Today's poem is a poem that teaches how to do something.  It's a procedural, or how-to poem.  If you wish to write  a poem like this one, you might think about something that makes you happiest, or something you would like to teach someone else to do.  Then, your reader how to do this new thing.

Christina is the winner of last week's giveaway for five copies (thank you, Janet Wong and Sylvia Vardell!) of HERE WE GO.  Christina, please send me an e-mail to with your snail mail address, and I will share it with Janet.

Karen is hosting this week's Poetry Friday roundup over at Karen Edmisten.  Please stop by and visit. We share poems each week, and everyone is invited.

Please share a comment below if you wish.

Friday, February 17, 2017

Finding Poems in Moments of Surprise - And a Giveaway!

Mini Monster and Sarah
Photo by Amy LV

Students - Sometimes as I go through my day, I notice something curious. Yesterday, I looked at the couch and saw Mini and Sarah...sharing!  These two are not exactly pals, so it was a small ah-ha! moment for me, a bright moment of the afternoon.

Writing ideas are all around, and one place you can find one is in the small bits of life that surprise you. Yesterday I also saw a flock of robins swooping up from a sumac tree.  There's a poem in there just waiting...

And now...a Poetry Peek and a giveaway too...

Today I am very happy to share the latest from Sylvia Vardell and Janet Wong...HERE WE GO!  This book, like YOU JUST WAIT is a POETRY FRIDAY POWER BOOK, meaning that it is an interactive book full of mentor poems, places for young writers to play with words, and pages for poetry writing.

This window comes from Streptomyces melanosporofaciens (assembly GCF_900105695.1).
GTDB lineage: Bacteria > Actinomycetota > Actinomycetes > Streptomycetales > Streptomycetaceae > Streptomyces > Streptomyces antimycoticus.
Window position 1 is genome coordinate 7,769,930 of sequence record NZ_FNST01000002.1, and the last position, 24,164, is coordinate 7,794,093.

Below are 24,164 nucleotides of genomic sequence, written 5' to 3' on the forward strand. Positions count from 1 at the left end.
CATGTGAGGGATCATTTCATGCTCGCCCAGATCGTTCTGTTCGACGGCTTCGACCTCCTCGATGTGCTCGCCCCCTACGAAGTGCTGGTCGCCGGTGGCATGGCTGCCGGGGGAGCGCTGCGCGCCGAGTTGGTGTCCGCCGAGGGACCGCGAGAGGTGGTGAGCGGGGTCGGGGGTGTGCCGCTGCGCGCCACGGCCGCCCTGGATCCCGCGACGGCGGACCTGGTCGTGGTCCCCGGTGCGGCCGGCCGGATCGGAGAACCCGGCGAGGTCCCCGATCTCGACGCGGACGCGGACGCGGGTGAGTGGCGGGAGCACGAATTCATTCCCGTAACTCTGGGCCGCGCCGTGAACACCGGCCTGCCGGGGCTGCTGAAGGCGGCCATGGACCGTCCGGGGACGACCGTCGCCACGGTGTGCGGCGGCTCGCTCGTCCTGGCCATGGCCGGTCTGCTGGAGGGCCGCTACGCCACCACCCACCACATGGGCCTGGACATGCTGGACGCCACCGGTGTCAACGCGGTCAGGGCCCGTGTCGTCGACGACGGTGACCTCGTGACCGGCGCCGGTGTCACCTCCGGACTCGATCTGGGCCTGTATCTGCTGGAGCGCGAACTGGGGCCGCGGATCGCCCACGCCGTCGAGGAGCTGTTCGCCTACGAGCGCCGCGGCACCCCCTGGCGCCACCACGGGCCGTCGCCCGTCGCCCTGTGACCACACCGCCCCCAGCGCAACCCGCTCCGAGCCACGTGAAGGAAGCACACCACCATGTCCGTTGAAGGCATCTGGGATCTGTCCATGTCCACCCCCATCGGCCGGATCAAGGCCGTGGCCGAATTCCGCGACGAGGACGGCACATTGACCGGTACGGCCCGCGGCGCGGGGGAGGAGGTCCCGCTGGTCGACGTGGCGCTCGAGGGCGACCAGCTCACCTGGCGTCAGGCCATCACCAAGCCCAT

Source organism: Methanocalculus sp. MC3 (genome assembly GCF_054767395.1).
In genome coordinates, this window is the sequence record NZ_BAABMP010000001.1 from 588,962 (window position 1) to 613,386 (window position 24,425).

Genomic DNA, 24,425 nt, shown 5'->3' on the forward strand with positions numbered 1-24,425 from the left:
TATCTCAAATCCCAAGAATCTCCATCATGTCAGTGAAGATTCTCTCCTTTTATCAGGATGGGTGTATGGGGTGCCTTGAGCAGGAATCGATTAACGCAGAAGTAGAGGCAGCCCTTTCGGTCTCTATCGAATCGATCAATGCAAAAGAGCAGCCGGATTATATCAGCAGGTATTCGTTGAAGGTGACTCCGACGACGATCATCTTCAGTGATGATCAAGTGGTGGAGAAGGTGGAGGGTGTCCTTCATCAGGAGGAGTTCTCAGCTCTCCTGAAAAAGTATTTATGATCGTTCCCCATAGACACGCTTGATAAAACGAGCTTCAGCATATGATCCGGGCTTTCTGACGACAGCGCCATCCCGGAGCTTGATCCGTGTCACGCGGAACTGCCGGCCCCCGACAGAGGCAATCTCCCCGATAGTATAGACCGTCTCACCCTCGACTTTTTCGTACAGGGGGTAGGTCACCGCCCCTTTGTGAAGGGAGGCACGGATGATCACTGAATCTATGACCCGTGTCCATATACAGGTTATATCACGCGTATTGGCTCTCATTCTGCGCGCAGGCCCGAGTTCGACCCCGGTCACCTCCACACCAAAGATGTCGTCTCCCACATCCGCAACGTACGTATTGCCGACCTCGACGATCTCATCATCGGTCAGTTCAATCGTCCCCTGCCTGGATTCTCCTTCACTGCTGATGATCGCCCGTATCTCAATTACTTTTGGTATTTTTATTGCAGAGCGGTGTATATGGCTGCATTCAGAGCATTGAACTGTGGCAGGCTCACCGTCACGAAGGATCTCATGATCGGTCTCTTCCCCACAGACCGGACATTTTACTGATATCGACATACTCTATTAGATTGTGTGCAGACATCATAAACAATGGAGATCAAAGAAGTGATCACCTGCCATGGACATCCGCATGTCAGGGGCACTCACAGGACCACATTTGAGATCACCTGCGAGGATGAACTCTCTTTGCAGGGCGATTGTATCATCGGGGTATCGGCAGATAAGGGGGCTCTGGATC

This collection is very timely, addressing concerns that face many of our friends and neighbors right now.  It is a warmly and whimsically illustrated volume focusing on social action and stepping up to make your own corner of the world a more loving place.  And it's just full of poems, one each by Naomi Shihab Nye, Carole Boston Weatherford, Joseph Bruchac, David Bowles, Ibtisam Barakat, Eileen Spinelli, David L. Harrison, Kate Coombs, Robyn Hood Black, Michelle Heidenrich Barnes, RenĂ©e M. LaTulippe, Margaret Simon, and 24 poems by Janet Wong, threading the 36 poems into a story in different voices.

Here is a poem that is staying with me, one that helps me remember who I hope to be in hard times, by Michelle Heidenrich Barnes.

I asked Janet Wong to share a thought about this HERE WE GO with us today.  She says:

This book shows how you go from having a spark of an idea to getting your community behind you, including the important step of thanking your supporters. The kids who read this book might want to start, as the kids in HERE WE GO do, with something simple like a food drive or walk-a-thon to raise money for the local food bank. Fighting hunger is something that anyone in any town can agree on, right? And any school district, too: because if your students don’t have healthy food, they can’t concentrate. Fighting hunger = better learning! 

You can read more about HERE WE GO at any of these cozy homes online:
Irene Latham's Live Your Poem
Laurie L. Birchall's Poetry for Teaching
Mary Lee Hahn's A Reading Year 
Sylvia Vardell’s Poetry for Children 
Michelle Heidenrich Barnes's Today's Little Ditty
Linda Kulp Trout's Write Time
Katie's The Logonauts

Janet and Sylvia have generously offered to send 5 copies of HERE WE GO to one winner, someone who comments on this blog post by next Thursday evening, February 23. If you win, please give the books to a group: book club group, or home school group, or other group of students who will enjoy reading and writing on its pages.

Jone is hosting this week's Poetry Friday roundup over at Check it Out.  Head over there for poems, ideas, and community.  We are a welcoming community....and we welcome you!

Please share a comment below if you wish.